A lot of children with Autism Spectrum Disorder have problems with eating which can make it hard to feed them nutritious meals. At the same time, it can cause a great deal of conflict at mealtimes, which makes it hard to present the food in the most appealing possible way.

It often helps to take a methodical approach to deal with picky eating habits. Understanding the unique details of your child’s eating habits and the reasons why they might be picky can go a long way toward ensuring their nutritional needs are being met.

Consult With The Child’s Physician

It’s worth bearing in mind that some children with ASD can have stomach issues, which can further complicate the process of establishing healthy eating habits. So, it’s wise to have their doctor rule out stomach issues that might be causing the picking eating habits.

Their primary care physician might refer you to a pediatric gastroenterologist who can rule out organic causes.

A lot of children on the autism spectrum have digestive issues such as:

  • Acid reflux
  • Constipation, caused by a limited diet or delayed toileting
  • Eosinophilic esophagitis, which is an allergic swallowing disorder
  • Diarrhea caused by colitis or other digestive tract imbalances
  • It could also be that recurring diarrhea problems might be related to a child’s diet but may also be caused by malabsorption of certain sugars. This can cause certain foods to rapidly transit through the GI tract, which does not allow enough time for the stool to firm up.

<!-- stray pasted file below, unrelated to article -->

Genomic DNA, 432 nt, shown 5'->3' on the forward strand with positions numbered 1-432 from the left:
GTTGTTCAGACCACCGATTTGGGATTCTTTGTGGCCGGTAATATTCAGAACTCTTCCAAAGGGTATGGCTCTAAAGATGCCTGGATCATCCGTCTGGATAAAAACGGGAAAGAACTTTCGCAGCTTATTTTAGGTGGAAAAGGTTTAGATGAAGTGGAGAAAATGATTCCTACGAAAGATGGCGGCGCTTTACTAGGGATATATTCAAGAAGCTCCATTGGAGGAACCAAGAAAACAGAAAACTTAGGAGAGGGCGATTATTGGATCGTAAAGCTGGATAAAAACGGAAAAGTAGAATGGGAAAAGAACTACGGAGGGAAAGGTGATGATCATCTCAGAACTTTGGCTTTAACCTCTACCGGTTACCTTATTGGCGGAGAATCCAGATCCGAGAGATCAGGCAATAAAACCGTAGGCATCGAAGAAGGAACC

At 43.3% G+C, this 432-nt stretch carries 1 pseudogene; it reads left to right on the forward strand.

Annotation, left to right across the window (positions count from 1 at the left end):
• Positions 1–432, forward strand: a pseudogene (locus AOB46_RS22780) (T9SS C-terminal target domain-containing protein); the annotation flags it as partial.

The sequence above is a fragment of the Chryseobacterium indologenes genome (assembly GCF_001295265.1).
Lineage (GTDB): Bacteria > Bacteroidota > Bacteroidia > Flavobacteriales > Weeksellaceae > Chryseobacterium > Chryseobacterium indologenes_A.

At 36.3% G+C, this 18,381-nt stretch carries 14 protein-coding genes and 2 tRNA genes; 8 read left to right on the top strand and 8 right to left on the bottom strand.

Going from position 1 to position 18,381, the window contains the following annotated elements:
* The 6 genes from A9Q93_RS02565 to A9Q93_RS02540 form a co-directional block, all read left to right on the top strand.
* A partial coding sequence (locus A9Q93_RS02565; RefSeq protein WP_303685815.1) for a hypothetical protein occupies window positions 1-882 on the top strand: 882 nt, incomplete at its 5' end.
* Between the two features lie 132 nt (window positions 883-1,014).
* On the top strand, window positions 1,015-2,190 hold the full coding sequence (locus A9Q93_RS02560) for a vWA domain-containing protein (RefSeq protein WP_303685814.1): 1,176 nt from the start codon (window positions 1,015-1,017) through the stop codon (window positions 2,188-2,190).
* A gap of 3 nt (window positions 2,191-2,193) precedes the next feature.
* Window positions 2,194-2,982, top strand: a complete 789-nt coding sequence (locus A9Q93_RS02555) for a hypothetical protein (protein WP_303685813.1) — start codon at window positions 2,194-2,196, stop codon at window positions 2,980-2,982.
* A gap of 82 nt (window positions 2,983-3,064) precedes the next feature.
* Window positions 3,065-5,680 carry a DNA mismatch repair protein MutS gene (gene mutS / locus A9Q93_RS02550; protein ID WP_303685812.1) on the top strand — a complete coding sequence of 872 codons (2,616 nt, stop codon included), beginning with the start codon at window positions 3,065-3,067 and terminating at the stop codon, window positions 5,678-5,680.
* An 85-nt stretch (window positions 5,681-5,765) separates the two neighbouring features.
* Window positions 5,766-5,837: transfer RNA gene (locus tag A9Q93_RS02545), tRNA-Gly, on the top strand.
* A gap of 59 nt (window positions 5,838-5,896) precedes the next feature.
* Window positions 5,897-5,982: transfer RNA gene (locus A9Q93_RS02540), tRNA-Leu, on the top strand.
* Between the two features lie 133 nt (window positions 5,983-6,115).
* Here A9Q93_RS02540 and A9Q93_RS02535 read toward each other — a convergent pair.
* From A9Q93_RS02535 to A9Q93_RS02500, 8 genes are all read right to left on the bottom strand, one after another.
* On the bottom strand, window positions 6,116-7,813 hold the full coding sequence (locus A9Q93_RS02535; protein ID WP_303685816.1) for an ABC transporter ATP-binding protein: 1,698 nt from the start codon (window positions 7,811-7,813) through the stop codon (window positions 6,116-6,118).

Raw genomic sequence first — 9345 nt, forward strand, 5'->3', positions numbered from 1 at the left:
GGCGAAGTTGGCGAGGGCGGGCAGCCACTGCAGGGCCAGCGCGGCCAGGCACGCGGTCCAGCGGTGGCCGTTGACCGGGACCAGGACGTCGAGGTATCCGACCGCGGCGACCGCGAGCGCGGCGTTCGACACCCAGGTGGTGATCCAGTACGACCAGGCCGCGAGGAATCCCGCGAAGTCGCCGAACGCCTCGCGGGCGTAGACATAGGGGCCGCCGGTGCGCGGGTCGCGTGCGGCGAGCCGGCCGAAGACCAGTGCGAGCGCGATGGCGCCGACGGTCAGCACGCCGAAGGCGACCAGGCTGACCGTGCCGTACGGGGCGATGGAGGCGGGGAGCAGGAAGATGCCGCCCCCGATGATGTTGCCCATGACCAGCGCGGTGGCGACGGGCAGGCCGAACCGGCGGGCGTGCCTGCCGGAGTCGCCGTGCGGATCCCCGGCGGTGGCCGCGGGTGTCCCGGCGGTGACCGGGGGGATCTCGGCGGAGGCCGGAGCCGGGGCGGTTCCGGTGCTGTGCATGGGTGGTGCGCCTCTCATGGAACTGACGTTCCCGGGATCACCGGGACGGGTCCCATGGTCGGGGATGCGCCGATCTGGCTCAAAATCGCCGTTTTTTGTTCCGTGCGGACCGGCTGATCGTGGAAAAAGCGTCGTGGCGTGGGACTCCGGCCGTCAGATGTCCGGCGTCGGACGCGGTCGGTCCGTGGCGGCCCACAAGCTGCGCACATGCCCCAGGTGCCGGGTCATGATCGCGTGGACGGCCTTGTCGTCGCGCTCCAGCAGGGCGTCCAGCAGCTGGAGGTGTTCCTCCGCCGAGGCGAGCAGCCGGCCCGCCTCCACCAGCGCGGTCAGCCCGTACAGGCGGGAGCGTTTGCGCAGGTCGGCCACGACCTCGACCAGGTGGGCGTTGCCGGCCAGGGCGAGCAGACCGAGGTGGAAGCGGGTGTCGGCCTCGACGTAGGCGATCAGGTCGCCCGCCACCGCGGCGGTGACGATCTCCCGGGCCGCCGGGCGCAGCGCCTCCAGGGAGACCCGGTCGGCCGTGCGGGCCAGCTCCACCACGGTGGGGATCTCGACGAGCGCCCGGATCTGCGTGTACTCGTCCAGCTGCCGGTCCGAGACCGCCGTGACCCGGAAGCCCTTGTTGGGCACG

It is also possible for a child to associate digestive distress with eating specific foods to develop a psychosomatic aversion to eating them.

Once all medical and gastrointestinal reasons have been thorough rules out, you can advance other ABA therapy techniques to help introduce new foods and encourage your child to eat them more frequently.

Consider The Texture With Food Preferences

A lot of children with ASD develop food preferences that are strongly influenced by texture or consistency. These might be soft foods, crunchy foods, or even chewy things that they enjoy. A child who prefers soft foods, like pudding and mashed potatoes, might be put off by the exertion of their jaw muscles when they chew on a crunchy carrot stick.

Underdeveloped oral-motor musculature is somewhat common in children with ASD. Especially with those who have a strong preference for and eat almost exclusively soft foods. As time goes on they might experience atrophy or underdevelopment in their jaw muscles that can make it difficult to chew tough foods like meat or crunch through hard foods like raw carrots.

In some of these cases, you might be able to firm up a portion of food or soften a food by cooking it differently. This can make a new food more appealing, as well as condition their jaw muscles to handle foods of different textures comfortably.

Set Choice Goals

Another way to help a child with ASD to be less picky about eating is to set choice goals. This helps to gradually the number of foods your child will eat or the amount they eat. Anytime they choose a new food or eat more of food they have been picky about in the past, they receive a small positive reinforcement.